The first quarter economic data from the U.S. has not been very encouraging. Last week, a report showed that industrial production in the U.S. dropped more than expected in the month of March as manufacturing output dropped by the most in a year. A report on consumer sentiment showed that confidence has been declining among U.S. consumers. The data suggest that the U.S. economy is still fragile and the Fed might have hiked rate too soon.

In fact, since the first rate hike in December last year, the Fed has been more cautious in its stance. The turmoil in global markets has also been a factor in the Fed adopting a more cautious stance. At the end of last year, the Fed had predicted at least four rate hikes this year. This has now come down to two. And in fact, we could just end up with one rate hike given that the U.S. economy is showing some signs of weakness. The futures market indicates that we could not have a rate hike until December.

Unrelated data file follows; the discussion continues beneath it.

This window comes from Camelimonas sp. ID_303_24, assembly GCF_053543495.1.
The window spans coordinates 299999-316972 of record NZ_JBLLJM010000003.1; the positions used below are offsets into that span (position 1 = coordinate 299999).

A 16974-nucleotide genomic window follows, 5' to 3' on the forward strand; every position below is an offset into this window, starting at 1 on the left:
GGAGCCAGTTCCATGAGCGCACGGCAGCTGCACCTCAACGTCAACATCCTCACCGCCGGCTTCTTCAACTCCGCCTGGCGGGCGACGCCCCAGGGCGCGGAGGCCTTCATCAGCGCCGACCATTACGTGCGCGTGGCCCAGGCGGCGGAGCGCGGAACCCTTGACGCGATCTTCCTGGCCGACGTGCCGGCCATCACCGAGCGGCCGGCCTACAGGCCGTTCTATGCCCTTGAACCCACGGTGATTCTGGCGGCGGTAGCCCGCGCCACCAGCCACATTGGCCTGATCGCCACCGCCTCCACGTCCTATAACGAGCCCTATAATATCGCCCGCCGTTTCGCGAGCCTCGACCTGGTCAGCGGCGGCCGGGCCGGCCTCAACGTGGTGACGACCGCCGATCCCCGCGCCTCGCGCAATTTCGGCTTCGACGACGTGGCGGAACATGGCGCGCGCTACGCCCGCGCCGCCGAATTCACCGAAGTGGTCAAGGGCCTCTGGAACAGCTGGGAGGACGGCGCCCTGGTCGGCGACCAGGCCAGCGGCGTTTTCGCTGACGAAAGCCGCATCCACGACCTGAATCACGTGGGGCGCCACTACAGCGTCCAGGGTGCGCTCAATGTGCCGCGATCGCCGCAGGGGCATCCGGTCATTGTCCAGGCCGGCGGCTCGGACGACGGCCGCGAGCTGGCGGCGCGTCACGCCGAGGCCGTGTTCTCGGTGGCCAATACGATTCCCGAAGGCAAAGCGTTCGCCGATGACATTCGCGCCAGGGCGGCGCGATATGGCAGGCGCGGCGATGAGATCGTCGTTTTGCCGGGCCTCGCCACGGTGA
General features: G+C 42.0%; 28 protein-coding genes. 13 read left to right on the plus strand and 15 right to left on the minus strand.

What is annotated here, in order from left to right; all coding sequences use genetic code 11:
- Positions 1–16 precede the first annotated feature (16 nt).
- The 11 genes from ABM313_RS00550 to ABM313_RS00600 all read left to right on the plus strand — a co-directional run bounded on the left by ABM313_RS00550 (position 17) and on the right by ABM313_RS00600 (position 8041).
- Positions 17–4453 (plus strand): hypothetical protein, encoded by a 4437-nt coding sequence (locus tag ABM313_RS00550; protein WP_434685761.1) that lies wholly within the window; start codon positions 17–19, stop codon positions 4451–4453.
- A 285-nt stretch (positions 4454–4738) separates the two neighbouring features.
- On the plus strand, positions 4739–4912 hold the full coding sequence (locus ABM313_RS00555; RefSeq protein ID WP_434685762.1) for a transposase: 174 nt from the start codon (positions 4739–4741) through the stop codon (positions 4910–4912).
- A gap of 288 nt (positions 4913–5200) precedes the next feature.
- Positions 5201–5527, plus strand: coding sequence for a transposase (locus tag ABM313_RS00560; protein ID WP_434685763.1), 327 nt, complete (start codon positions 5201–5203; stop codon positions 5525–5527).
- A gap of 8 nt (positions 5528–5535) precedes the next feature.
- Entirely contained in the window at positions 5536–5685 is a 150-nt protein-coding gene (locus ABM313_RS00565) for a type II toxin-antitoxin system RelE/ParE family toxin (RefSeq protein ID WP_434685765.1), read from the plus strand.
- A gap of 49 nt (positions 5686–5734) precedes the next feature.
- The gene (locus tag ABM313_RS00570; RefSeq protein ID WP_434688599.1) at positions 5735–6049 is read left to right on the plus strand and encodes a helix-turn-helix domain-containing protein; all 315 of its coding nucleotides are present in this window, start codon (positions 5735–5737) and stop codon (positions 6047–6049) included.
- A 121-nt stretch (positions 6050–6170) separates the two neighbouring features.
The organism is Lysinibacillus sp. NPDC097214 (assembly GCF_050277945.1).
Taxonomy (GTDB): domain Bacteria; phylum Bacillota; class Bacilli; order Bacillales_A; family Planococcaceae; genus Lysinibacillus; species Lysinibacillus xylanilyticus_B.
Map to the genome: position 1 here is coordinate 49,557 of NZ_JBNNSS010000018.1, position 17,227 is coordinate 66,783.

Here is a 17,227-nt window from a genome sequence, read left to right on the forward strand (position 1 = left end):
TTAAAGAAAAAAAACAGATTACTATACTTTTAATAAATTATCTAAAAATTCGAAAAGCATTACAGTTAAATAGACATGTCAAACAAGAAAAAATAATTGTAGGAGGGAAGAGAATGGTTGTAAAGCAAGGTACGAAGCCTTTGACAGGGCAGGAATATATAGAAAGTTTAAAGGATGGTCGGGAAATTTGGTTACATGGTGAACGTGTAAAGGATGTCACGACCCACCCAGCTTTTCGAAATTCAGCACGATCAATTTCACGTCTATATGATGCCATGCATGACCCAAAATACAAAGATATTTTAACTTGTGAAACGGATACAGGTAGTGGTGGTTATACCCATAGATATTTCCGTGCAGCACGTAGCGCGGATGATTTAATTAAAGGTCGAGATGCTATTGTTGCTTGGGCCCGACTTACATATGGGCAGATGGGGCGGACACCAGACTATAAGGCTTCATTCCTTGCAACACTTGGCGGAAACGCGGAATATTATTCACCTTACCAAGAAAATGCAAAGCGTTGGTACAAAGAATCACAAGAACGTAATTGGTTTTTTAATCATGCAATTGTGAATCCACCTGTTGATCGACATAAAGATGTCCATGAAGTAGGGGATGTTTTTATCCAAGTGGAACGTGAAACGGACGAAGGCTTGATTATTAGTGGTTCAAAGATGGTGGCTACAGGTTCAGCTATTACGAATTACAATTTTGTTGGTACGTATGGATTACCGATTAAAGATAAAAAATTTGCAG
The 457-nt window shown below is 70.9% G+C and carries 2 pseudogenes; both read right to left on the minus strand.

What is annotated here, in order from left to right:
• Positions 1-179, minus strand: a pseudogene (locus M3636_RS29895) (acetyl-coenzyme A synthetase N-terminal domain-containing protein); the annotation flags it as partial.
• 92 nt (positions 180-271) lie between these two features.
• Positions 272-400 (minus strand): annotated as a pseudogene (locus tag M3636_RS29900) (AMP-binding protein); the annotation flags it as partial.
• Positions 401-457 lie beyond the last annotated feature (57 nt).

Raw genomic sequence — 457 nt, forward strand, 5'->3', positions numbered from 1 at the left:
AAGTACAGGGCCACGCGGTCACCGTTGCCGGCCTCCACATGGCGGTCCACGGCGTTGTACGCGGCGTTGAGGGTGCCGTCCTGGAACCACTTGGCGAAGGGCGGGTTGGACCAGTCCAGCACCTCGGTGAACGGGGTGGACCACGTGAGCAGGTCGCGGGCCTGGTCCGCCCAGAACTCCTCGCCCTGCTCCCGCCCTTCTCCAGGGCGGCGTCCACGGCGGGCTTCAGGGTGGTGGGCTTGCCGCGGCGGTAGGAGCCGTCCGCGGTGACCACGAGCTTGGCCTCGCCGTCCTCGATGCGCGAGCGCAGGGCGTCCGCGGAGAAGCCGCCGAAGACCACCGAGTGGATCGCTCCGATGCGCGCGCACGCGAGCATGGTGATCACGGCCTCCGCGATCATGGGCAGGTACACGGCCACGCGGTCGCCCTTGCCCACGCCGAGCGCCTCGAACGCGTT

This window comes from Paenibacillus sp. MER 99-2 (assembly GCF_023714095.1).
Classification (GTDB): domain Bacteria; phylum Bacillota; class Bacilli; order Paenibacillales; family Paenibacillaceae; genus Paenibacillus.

Given all these factors, gold prices could remain strong in the coming months. So the rally in GDX is probably not over. While we might not see the gains seen in the first three months of 2016, GDX could see further upside as the year progresses.

Disclosure: I/we have no positions in any stocks mentioned, and no plans to initiate any positions within the next 72 hours.

I wrote this article myself, and it expresses my own opinions. I am not receiving compensation for it (other than from Seeking Alpha). I have no business relationship with any company whose stock is mentioned in this article.